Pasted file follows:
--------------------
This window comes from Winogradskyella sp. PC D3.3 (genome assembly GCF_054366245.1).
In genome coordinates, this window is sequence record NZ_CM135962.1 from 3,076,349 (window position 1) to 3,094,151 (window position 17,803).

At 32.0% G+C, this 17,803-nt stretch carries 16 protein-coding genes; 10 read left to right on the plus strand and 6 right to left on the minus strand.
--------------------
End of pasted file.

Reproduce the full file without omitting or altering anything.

This window comes from Winogradskyella sp. PC D3.3 (genome assembly GCF_054366245.1).
In genome coordinates, this window is sequence record NZ_CM135962.1 from 3,076,349 (window position 1) to 3,094,151 (window position 17,803).

At 32.0% G+C, this 17,803-nt stretch carries 16 protein-coding genes; 10 read left to right on the plus strand and 6 right to left on the minus strand.